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Rayleigh (Holy Trinity)

RAYLEIGH (Holy Trinity), a parish, and formerly a market-town, in the union and hundred of Rochford, S. division of Essex, 14 miles (S. E. by S.) from Chelmsford, and 34 (E. by N.) from London; containing 1651 inhabitants. This place, which was once the head of an honour or barony, was after the Conquest in the possession of Sweyn or Swene, who built a castle here, some ruins of which, with earthworks and ditches, yet remain. The parish is on the road from London to Southend, and comprises 2874 acres, whereof 55 are common or waste; the surface is elevated, and the soil stiff and heavy, with portions of poorer land. The town is situated upon the shore of Hadleigh bay; a brewing and malting establishment affords employment to about fifty persons; a cattle-fair takes place on Trinity Monday and Tuesday. The living is a rectory, valued in the king's books at £17. 17. 6.; net income, £774; patron, R. Bristow, Esq. The church is an ancient and stately structure in the early English style, with a lofty embattled tower surmounted by a shingled spire. There is a place of worship for Baptists.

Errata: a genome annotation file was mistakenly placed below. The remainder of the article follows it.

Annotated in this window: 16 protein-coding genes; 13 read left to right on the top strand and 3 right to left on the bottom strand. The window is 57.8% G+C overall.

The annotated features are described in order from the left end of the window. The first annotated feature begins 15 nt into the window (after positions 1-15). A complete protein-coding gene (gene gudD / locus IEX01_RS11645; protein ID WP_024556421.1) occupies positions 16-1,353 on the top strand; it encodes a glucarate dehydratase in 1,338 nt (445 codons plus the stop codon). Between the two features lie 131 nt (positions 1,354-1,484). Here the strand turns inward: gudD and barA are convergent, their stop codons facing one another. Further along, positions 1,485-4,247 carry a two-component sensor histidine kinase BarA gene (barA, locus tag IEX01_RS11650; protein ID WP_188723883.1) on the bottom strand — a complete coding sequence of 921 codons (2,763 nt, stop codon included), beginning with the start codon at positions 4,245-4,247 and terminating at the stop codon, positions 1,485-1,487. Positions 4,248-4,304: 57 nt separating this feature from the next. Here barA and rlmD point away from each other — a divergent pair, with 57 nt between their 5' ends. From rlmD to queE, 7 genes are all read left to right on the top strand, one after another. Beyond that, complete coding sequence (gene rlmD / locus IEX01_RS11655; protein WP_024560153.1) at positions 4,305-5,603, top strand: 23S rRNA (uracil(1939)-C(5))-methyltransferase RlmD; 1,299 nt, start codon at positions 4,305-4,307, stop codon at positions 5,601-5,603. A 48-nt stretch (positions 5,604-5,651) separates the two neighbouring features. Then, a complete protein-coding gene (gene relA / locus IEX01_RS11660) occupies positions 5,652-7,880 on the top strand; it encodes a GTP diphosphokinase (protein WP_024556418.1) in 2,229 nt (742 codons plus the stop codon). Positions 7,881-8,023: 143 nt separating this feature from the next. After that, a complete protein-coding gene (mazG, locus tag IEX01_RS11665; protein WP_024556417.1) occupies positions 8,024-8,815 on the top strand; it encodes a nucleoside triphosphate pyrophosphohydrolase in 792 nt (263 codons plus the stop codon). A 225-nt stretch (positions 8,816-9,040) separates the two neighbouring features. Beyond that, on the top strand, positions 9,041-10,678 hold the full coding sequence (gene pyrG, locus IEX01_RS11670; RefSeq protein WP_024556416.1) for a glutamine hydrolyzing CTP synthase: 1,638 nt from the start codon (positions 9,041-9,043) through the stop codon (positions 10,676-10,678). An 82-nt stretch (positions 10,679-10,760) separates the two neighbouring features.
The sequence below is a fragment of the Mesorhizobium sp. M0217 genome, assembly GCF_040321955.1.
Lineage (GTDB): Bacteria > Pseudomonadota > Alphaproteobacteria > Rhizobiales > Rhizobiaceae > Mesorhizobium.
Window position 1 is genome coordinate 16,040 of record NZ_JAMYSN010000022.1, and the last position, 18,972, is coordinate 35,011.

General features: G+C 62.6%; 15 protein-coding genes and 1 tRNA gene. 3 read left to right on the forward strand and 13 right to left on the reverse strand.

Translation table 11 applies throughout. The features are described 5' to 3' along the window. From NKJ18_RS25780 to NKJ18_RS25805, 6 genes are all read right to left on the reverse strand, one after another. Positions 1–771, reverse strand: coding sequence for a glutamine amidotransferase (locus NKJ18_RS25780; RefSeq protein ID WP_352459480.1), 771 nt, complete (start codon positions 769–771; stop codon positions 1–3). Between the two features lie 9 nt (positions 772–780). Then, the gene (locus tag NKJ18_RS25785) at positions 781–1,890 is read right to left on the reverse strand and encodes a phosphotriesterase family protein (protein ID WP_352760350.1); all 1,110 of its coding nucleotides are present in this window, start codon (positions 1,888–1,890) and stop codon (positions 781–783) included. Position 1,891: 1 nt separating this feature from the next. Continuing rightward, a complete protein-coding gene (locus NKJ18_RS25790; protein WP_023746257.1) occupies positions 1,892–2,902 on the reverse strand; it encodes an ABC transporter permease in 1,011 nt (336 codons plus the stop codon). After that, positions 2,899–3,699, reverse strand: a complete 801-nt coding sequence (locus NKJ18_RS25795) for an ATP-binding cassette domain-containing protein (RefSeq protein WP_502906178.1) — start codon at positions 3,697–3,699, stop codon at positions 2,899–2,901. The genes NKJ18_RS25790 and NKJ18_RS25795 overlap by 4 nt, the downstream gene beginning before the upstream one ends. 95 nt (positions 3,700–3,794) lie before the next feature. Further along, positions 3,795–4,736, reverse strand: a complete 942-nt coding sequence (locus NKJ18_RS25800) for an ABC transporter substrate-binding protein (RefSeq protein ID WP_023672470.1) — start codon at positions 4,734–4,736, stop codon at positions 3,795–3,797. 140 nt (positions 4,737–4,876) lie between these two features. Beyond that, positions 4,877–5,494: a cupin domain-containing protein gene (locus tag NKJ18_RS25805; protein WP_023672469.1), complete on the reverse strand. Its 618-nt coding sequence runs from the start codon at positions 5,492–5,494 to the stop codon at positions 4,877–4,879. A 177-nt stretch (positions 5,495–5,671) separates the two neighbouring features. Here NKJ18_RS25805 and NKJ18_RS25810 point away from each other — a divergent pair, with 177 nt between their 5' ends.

Transcribed from A Topographical Dictionary of England, by Samuel Lewis, seventh edition, published 1858.